Fianna Fail deputy leader Mary Hanafin loses seat
Published 27/02/2011 | 15:53
Fianna Fail deputy leader and outgoing Cabinet minister Mary Hanafin has lost her seat in the Irish general election.
The former tourism minister was battling for the fourth and final seat in Dun Laoghaire, but lost out to People Before Profit's Richard Boyd Barrett on the 11th count.
Outgoing children's minister Barry Andrews also failed to retain his Fianna Fail seat in the south Dublin constituency.
A full recount had been requested by the Labour Party last night after Ivana Bacik, leader Eamon Gilmore's running mate, trailed Mr Barrett by fewer than 200 votes.
But the request was withdrawn and Ms Bacik was eliminated on the ninth count.
Mr Gilmore topped the poll.
Ms Hanafin's loss marks another major casualty for the party, after Tanaiste Mary Coughlan was punished by voters in Donegal South-West as they opted to support an Independent candidate in her own backyard.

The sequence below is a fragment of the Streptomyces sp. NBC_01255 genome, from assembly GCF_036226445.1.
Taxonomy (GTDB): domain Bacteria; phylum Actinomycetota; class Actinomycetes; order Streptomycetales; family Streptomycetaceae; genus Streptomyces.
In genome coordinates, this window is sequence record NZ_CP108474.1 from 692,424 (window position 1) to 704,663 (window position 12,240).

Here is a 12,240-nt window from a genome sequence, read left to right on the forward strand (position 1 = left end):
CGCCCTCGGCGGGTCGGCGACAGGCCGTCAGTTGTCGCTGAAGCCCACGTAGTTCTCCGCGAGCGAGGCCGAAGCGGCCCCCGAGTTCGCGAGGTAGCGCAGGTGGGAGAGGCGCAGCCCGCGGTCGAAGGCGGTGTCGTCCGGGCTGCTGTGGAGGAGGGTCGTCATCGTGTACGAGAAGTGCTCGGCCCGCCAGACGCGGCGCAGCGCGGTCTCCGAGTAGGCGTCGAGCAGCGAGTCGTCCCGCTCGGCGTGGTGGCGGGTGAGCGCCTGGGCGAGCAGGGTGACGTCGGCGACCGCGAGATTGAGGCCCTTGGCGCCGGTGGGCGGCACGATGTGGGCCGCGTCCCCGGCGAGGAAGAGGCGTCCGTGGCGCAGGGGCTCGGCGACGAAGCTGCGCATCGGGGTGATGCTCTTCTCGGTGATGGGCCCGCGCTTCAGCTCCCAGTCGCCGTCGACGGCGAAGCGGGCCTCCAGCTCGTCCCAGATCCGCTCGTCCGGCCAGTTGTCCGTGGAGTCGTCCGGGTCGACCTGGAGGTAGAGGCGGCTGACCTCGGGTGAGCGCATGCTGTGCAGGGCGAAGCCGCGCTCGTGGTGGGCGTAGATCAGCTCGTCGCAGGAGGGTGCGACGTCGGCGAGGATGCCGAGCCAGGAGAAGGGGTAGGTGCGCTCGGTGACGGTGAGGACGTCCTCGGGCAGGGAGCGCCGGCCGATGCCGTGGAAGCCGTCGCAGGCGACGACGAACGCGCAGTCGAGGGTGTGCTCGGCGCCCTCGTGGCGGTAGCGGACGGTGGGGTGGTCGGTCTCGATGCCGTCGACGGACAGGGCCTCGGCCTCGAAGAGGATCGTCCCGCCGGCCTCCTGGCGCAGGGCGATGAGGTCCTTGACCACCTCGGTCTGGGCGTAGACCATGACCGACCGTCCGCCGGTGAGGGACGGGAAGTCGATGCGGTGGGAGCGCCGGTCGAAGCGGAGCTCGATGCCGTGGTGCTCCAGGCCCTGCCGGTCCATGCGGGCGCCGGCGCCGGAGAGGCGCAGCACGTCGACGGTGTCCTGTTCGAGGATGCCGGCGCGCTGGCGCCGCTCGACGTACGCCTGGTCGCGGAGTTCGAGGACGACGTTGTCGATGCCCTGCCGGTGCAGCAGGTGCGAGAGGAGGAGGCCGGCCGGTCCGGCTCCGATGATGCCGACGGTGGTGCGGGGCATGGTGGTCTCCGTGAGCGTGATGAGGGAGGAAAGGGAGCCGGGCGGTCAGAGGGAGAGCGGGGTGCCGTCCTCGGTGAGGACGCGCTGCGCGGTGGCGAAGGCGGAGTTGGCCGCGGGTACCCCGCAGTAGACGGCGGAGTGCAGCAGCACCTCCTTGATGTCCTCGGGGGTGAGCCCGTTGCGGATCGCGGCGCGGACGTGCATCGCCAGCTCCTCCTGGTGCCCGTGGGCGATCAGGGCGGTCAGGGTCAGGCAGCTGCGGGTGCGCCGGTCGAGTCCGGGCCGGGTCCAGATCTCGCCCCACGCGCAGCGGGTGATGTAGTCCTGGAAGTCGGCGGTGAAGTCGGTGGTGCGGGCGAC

Mr Boyd-Barrett said there would now be a new left-leaning political force in the Dail, after People Before Profit secured two seats.
"We've been campaigning on many issues, local and national and indeed international, over a long period of time and I suppose today's success is a culmination of those efforts," he said.
Ms Hanafin has served in a range of ministries, including Enterprise and Trade and Social and Family Affairs, and has been a TD since 1997.
Her father Des was a well-known businessman and party councillor who later served as a senator at various times for over 25 years from 1969 until 2002.
Her brother, John, is also involved in national politics and, like his father before him, has been a member of Seanad Eireann since 2002.
Ms Hanafin said there was a lot of anger and a lot of upset among voters.
"People went out of their way to tell me that it wasn't personal, because of the work that I had done," she said.
"It's very much a hit against Fianna Fail, a hit against the Government.
"When the tide is that strong against you, I couldn't swim against it."
Ms Hanafin said she believed the party could rebuild, adding that leader Micheal Martin has the energy and the commitment to do that.
But she added: "I particularly worry about Dublin, with only one TD, and the fact that we've no women at all.
"The two big challenges I see."
Asked if she would continue in politics and stand again, the outgoing Minister said: "Politics is in my blood and public service is in my bones, so I certainly see myself continuing in some role."